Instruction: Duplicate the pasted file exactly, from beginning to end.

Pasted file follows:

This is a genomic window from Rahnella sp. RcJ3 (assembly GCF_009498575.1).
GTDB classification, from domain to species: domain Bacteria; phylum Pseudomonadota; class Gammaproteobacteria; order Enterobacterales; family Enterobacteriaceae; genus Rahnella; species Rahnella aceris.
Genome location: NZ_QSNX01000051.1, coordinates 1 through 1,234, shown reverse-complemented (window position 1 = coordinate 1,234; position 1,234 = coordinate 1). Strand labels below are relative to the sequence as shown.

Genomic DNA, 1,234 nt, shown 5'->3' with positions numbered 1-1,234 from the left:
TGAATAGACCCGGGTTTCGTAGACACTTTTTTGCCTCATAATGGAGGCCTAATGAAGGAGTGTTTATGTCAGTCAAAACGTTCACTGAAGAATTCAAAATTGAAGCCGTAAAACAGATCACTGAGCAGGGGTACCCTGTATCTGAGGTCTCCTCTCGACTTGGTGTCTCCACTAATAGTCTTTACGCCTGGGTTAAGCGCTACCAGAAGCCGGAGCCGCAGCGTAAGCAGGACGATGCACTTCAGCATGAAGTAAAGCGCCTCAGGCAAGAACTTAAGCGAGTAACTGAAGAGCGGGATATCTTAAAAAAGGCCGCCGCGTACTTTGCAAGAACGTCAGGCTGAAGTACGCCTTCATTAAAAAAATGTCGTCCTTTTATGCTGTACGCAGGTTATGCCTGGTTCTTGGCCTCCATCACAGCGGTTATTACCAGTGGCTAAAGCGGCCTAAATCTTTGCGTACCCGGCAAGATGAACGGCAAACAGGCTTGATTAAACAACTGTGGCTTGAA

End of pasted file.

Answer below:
This is a genomic window from Rahnella sp. RcJ3 (assembly GCF_009498575.1).
GTDB classification, from domain to species: domain Bacteria; phylum Pseudomonadota; class Gammaproteobacteria; order Enterobacterales; family Enterobacteriaceae; genus Rahnella; species Rahnella aceris.
Genome location: NZ_QSNX01000051.1, coordinates 1 through 1,234, shown reverse-complemented (window position 1 = coordinate 1,234; position 1,234 = coordinate 1). Strand labels below are relative to the sequence as shown.

Genomic DNA, 1,234 nt, shown 5'->3' with positions numbered 1-1,234 from the left:
TGAATAGACCCGGGTTTCGTAGACACTTTTTTGCCTCATAATGGAGGCCTAATGAAGGAGTGTTTATGTCAGTCAAAACGTTCACTGAAGAATTCAAAATTGAAGCCGTAAAACAGATCACTGAGCAGGGGTACCCTGTATCTGAGGTCTCCTCTCGACTTGGTGTCTCCACTAATAGTCTTTACGCCTGGGTTAAGCGCTACCAGAAGCCGGAGCCGCAGCGTAAGCAGGACGATGCACTTCAGCATGAAGTAAAGCGCCTCAGGCAAGAACTTAAGCGAGTAACTGAAGAGCGGGATATCTTAAAAAAGGCCGCCGCGTACTTTGCAAGAACGTCAGGCTGAAGTACGCCTTCATTAAAAAAATGTCGTCCTTTTATGCTGTACGCAGGTTATGCCTGGTTCTTGGCCTCCATCACAGCGGTTATTACCAGTGGCTAAAGCGGCCTAAATCTTTGCGTACCCGGCAAGATGAACGGCAAACAGGCTTGATTAAACAACTGTGGCTTGAA